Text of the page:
Having seen the Dixie Chicks a time or two, as well as having seen Natalie Maines with Ben Harper at SXSW, I was struck by how strong and clear her vocals were minus the Chicks and their arena-tour atmosphere. On her own, she loses some of the hoopla that surrounded the Dixie Chicks- removing much of it to reveal a refreshingly unapologetic and take-me-as-I-am Maines. Her solo debut isn't stripped down in the musical sense, but it does move forward her career in a way that makes it seem as though some of her true talents were lost in the Dixie shuffle- hiding behind layers of country instrumentation and obviously other vocals, while Mother seems to put Natalie Maines at the forefront - truly - for the first time.
The album opens up warmly, with a wide open sound that is also robust and full- which is interesting, given that the first track on this album is a cover of Eddie Vedder's "Without You," off of his Ukulele Songs album. She turns Eddie's "Without You" in a completely different direction, taking his soft, plucky ukulele song and turning it into a full bodied production that just sounds made for her still-kinda-country voice. On an album of 10 tracks, roughly half are covers of previously recorded songs- and not obscure tracks, either- she chooses bold covers like the Eddie Vedder track, Jeff Buckley, and Pink Floyd, whose track Mother supplies the album's title. Originally recorded for the West of Memphis: Voices for Justice Soundtrack, she upholds the original's haunting quietness, but with a unique perspective given by her vocals. She seems to approach each "cover", if you can even call them that, with a clear conscience of what she wants to do with it and how she wants to make it her own, no doubt aided along with the help of album producer Ben Harper.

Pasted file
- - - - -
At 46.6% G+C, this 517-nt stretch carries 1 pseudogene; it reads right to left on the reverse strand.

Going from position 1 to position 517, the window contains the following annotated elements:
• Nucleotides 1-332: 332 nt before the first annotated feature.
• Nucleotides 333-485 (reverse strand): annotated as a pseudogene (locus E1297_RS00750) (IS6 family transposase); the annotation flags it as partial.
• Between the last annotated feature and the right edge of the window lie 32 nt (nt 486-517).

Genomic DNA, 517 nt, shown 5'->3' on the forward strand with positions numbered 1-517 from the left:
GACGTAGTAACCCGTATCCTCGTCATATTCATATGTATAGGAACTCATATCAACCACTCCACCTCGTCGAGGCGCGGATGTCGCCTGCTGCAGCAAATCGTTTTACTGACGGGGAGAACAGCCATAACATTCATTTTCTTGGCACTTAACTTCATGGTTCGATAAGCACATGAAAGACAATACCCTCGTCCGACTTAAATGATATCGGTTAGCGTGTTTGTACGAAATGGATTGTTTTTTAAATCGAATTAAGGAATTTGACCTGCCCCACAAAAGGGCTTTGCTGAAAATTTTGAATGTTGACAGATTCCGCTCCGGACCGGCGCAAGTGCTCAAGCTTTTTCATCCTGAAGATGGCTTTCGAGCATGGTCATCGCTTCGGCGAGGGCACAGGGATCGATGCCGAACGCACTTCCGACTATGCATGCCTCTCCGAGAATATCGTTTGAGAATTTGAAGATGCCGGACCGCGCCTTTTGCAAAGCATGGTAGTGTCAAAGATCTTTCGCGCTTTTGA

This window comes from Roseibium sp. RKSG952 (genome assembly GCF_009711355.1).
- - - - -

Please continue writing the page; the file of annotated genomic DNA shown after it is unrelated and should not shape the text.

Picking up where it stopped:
Natalie's album came about somewhat serendipitously with Ben Harper's encouragement, and you can sense the 'let's just see what happens here' feel of the album. With Ben's influence giving it a rockier edge than anything she's done prior, it still has a bit of an alt-country vibe as if to not completely eschew her past, but it is only there vaguely in a way that allows the other tones of the album to be the main layer. Other tracks, like the Ben Harper- penned "Vein in Vein" also have vague remnants of her country past thanks to the sounds of a slide guitar, but with a melancholic, rockabye sway that illustrates her attempt to move away from that on this album. Then as if to prove her point, the album's arrangement has the next track, "Trained" blasting in at full speed. Also written by Ben Harper, it further highlights his multifaceted talents, and shows his stamp on this record by knowing that Natalie Maines has the same versatility to tackle songs like this. "Take It On Faith" continues driving the train with its heavy darkness, a final defiant end to the album. Perhaps this is why Mother seems like such a force- having Ben Harper as her sidekick on this effort seems to have pulled things out of Natalie Maines that perhaps she didn't know she had inside- and probably we didn't, either.
|Natalie Maines at SXSW|
|Natalie Maines with Ben Harper at SXSW|
|Ben Harper at SXSW|
|Natalie Maines, Lloyd Maines, Ben Harper at SXSW|